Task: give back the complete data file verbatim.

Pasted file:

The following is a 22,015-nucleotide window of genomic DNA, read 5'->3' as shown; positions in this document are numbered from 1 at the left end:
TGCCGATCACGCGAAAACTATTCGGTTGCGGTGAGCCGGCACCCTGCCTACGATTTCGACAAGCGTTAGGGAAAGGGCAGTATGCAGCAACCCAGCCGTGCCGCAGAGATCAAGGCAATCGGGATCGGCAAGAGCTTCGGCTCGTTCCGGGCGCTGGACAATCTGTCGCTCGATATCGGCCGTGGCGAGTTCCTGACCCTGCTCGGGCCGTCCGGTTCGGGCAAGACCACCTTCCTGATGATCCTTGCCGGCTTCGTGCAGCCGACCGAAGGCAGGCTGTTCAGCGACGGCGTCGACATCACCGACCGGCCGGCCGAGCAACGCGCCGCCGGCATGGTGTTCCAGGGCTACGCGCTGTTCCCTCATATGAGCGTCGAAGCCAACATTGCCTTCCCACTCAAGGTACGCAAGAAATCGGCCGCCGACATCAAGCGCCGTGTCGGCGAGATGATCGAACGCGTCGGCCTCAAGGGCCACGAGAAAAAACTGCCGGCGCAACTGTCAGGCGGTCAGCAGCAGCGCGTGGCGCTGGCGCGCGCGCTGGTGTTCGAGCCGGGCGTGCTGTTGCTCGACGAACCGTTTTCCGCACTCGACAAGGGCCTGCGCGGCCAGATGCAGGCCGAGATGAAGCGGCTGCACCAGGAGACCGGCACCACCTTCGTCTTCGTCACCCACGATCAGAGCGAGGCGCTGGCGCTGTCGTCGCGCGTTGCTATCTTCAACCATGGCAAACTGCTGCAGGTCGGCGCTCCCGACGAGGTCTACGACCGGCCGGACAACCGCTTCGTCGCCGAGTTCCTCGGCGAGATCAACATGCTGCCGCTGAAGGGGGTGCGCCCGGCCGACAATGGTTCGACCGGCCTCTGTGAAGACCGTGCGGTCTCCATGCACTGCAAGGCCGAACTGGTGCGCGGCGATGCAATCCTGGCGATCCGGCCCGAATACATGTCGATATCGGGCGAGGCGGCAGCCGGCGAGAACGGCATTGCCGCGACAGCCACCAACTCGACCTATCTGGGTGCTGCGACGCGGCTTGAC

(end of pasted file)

The following is a 22,015-nucleotide window of genomic DNA, read 5'->3' as shown; positions in this document are numbered from 1 at the left end:
TGCCGATCACGCGAAAACTATTCGGTTGCGGTGAGCCGGCACCCTGCCTACGATTTCGACAAGCGTTAGGGAAAGGGCAGTATGCAGCAACCCAGCCGTGCCGCAGAGATCAAGGCAATCGGGATCGGCAAGAGCTTCGGCTCGTTCCGGGCGCTGGACAATCTGTCGCTCGATATCGGCCGTGGCGAGTTCCTGACCCTGCTCGGGCCGTCCGGTTCGGGCAAGACCACCTTCCTGATGATCCTTGCCGGCTTCGTGCAGCCGACCGAAGGCAGGCTGTTCAGCGACGGCGTCGACATCACCGACCGGCCGGCCGAGCAACGCGCCGCCGGCATGGTGTTCCAGGGCTACGCGCTGTTCCCTCATATGAGCGTCGAAGCCAACATTGCCTTCCCACTCAAGGTACGCAAGAAATCGGCCGCCGACATCAAGCGCCGTGTCGGCGAGATGATCGAACGCGTCGGCCTCAAGGGCCACGAGAAAAAACTGCCGGCGCAACTGTCAGGCGGTCAGCAGCAGCGCGTGGCGCTGGCGCGCGCGCTGGTGTTCGAGCCGGGCGTGCTGTTGCTCGACGAACCGTTTTCCGCACTCGACAAGGGCCTGCGCGGCCAGATGCAGGCCGAGATGAAGCGGCTGCACCAGGAGACCGGCACCACCTTCGTCTTCGTCACCCACGATCAGAGCGAGGCGCTGGCGCTGTCGTCGCGCGTTGCTATCTTCAACCATGGCAAACTGCTGCAGGTCGGCGCTCCCGACGAGGTCTACGACCGGCCGGACAACCGCTTCGTCGCCGAGTTCCTCGGCGAGATCAACATGCTGCCGCTGAAGGGGGTGCGCCCGGCCGACAATGGTTCGACCGGCCTCTGTGAAGACCGTGCGGTCTCCATGCACTGCAAGGCCGAACTGGTGCGCGGCGATGCAATCCTGGCGATCCGGCCCGAATACATGTCGATATCGGGCGAGGCGGCAGCCGGCGAGAACGGCATTGCCGCGACAGCCACCAACTCGACCTATCTGGGTGCTGCGACGCGGCTTGAC